The NJ ROIC has been monitoring two incidents involving reactionary devices on this date, 06/27/10, one that occurred at 0100 Hours in Lakewood Twp., Ocean Co., and another that occurred at 1145 Hours in Neptune Twp., Monmouth Co. Both incidents involved reactionary devices that are being described as soda bottles (12 oz. to 2 liters) containing a strong acid or base, aluminum foil inside the container, and tape securing the bottle cap. The substances inside these bottles create a chemical reaction, which results in pressure building in the bottle. Eventually, these containers explode creating a risk to law enforcement officers and first responders. First responders should keep a distance of at least 100 feet from any of these devices as a precautionary measure.
(U//FOUO) The NJ ROIC Analysis Element has no information regarding any specific, credible threat to New Jersey or the U.S. Homeland at this time. Due to an active, federal counterterror investigation, the NJ ROIC Analysis Element produced this overview of potential targets of terrorist activity and the tactics, techniques, and procedures that extremists may use. It was produced with information from FBI and DHS, based on analysis of police investigations, thwarted plots, and past terrorist attacks.
In December 2007, the Fairfield (New Jersey) Police Department (FPD) observed a bus, registered in Florida, at a local gas station, where the driver was pumping diesel fuel through an open window into the bus. Further investigation revealed that the driver had removed the right-side seats to accommodate eighteen 55-gallon plastic drums, which he filled with approximately 300 gallons of diesel fuel before FPD impounded the bus. There were numerous equipment violations observed and the driver was issued summonses as a result. The drums were not secured and diesel fuel apparently leaked during the fueling process.
This book is a compilation of various gang intelligence information from various sources including detective and police officer files, primarily confiscated from arrested and/or incarcerated individual gang notes and drawings. Additional material was obtained from other law enforcement agencies’ publications and presentations used for internal officer training, as well as from various other gang publications and internet sources. Six major New York City gangs are presented in this book: the Bloods, the Almighty Latin King and Queen Nation, the Netas, the Crips, Mara Salvatrucha (MS-13), and the Mexican Gangs. Sections within this book include the origin and history of the gang, its structure, rules and regulations, oaths and pledges, symbols and emblems, coded language and hand signals, clothing, tattoos and graffiti. It is our hope that an officer’s knowledge of gang characteristics will assist in combating gang-motivated crimes and reduce the propensity for violence towards the law enforcement community and innocent citizens.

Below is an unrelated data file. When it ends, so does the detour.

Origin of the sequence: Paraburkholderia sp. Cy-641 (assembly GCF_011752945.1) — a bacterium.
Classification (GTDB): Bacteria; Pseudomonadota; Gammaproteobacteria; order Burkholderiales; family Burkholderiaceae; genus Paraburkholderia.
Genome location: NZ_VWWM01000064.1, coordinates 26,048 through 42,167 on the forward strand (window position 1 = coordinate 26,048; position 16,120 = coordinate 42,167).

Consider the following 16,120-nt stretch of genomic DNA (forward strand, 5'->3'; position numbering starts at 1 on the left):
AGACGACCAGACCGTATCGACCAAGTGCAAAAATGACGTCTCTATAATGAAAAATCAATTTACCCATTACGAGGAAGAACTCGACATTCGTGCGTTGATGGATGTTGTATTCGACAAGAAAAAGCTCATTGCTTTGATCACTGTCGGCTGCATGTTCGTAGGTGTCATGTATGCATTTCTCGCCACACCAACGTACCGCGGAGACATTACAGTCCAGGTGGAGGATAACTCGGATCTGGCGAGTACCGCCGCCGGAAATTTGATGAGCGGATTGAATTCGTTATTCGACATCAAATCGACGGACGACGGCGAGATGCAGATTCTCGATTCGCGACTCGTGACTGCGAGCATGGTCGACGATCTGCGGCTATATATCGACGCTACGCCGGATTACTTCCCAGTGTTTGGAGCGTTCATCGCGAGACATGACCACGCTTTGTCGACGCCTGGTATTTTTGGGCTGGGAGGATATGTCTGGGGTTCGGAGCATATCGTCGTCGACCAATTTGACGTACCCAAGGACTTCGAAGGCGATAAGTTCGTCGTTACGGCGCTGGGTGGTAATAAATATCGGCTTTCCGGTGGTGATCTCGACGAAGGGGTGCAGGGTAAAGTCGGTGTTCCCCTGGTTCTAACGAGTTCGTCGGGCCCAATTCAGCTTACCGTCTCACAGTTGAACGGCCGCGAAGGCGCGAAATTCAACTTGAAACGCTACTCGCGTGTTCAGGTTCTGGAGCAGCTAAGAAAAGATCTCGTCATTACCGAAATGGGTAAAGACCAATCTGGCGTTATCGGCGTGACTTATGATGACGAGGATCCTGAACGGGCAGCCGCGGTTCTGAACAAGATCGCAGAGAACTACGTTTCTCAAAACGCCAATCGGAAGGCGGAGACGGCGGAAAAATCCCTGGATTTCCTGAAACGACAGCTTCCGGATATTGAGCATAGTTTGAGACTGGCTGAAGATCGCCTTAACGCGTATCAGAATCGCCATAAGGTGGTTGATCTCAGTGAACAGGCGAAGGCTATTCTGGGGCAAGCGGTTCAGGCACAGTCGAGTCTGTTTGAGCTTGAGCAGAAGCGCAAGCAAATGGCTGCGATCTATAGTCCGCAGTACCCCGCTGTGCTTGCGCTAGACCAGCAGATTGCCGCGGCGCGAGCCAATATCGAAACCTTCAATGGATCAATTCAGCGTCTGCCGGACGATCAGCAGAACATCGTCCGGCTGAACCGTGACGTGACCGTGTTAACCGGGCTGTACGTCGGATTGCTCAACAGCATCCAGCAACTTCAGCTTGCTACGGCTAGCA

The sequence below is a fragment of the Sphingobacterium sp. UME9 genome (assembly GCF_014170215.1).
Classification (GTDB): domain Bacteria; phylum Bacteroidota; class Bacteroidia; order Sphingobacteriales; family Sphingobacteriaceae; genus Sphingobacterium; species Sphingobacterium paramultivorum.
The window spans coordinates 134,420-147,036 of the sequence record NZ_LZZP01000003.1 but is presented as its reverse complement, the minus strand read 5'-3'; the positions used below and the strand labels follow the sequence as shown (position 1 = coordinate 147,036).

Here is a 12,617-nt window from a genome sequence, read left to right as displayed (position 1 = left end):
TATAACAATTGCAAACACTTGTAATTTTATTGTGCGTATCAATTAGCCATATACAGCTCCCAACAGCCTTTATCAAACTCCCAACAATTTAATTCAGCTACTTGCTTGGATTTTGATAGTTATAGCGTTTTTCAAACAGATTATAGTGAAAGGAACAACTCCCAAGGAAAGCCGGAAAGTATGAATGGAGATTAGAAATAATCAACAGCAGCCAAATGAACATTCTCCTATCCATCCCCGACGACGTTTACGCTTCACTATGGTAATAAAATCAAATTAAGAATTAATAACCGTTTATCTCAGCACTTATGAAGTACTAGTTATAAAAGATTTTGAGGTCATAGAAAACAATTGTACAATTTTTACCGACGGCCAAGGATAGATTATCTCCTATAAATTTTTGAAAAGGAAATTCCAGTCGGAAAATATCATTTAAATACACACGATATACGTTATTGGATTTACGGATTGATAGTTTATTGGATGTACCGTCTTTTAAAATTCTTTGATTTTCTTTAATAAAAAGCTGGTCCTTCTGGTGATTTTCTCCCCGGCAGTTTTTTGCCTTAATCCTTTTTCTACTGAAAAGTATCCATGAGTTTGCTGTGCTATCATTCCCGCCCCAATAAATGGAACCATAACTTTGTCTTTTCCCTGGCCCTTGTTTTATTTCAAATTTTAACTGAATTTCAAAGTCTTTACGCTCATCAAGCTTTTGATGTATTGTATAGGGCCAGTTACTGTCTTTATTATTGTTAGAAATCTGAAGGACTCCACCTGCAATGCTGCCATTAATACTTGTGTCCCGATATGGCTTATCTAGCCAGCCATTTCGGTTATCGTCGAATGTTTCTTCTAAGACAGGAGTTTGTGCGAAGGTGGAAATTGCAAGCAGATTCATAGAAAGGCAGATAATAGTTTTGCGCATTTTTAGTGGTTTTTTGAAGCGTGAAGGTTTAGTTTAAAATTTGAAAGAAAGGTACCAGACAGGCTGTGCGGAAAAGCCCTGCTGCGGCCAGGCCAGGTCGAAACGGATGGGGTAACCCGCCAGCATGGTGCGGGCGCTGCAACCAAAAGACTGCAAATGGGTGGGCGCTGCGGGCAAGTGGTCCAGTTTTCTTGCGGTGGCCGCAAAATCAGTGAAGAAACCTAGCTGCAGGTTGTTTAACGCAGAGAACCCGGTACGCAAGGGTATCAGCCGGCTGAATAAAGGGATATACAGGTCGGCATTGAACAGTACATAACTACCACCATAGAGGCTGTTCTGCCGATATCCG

Domestic terrorist groups have historically threatened, and in some cases have executed contamination of drinking water systems. Such groups are likely to continue targeting the Water Sector in the future. These groups include, but are not limited to, hate groups, eco-terrorists, antigovernment and religiously motivated groups. International terrorist groups, specifically Islamic extremists such as al Qaeda, have shown interest in contaminating US drinking water.
The Palestinian statehood issue remains a popular and unifying cause throughout the Arab and Islamic world, and a high agenda item for militant jihadists. HAMAS is one of the principal terrorist groups involved in this conflict and uses violence in the form of terrorism to further its cause. The organization has long been designated by the US Department of State as a terrorist group. According to the State Department’s 2007 “Country Reports on Terrorism,” HAMAS receives funding from Iran, sympathetic supporters in Arab countries, and from the Palestinian diaspora around the world, including in the United States.
October 1, 2009 in Intelligence Fusion Centers
On April 16, 2008, authorities arrested Roger Von Bergendorff for possession of the deadly biological toxin ricin after searches of three storage lockers he rented in Utah revealed traces of ricin, laboratory equipment, chemicals, and castor beans (the ingredient from which ricin is derived), as well as a drawing of an injection device. When Bergendorff fell critically ill in February in a Las Vegas hotel room, authorities discovered vials containing enough ricin to kill more than 500 people.
September 20, 2009 in New Jersey
# The arrest May 20 of four men accused of plotting to bomb a Bronx synagogue and shoot missiles at military planes in New York reminds us that homegrown extremists pose a serious and persistent threat to the United States.
# Homegrown plots have included the conspiracy against soldiers at Fort Dix, as well as plots targeting military infrastructure or Jewish institutions.
July 25, 2009 in News
The mayors of Hoboken, Ridgefield and Secaucus, New Jersey, and five rabbis were among 44 people charged by the U.S. with public corruption and money laundering. Hoboken Mayor Peter Cammarano, 32, Secaucus Mayor Dennis Elwell, 64, and Ridgefield Mayor Anthony Suarez, 42, all Democrats; Jersey City Council President Mariano Vega Jr., 59; State Assemblyman Daniel Van Pelt, 44, a Republican from Ocean Township; and Assemblyman L. Harvey Smith, a Jersey City Democrat, were charged yesterday in an FBI complaint.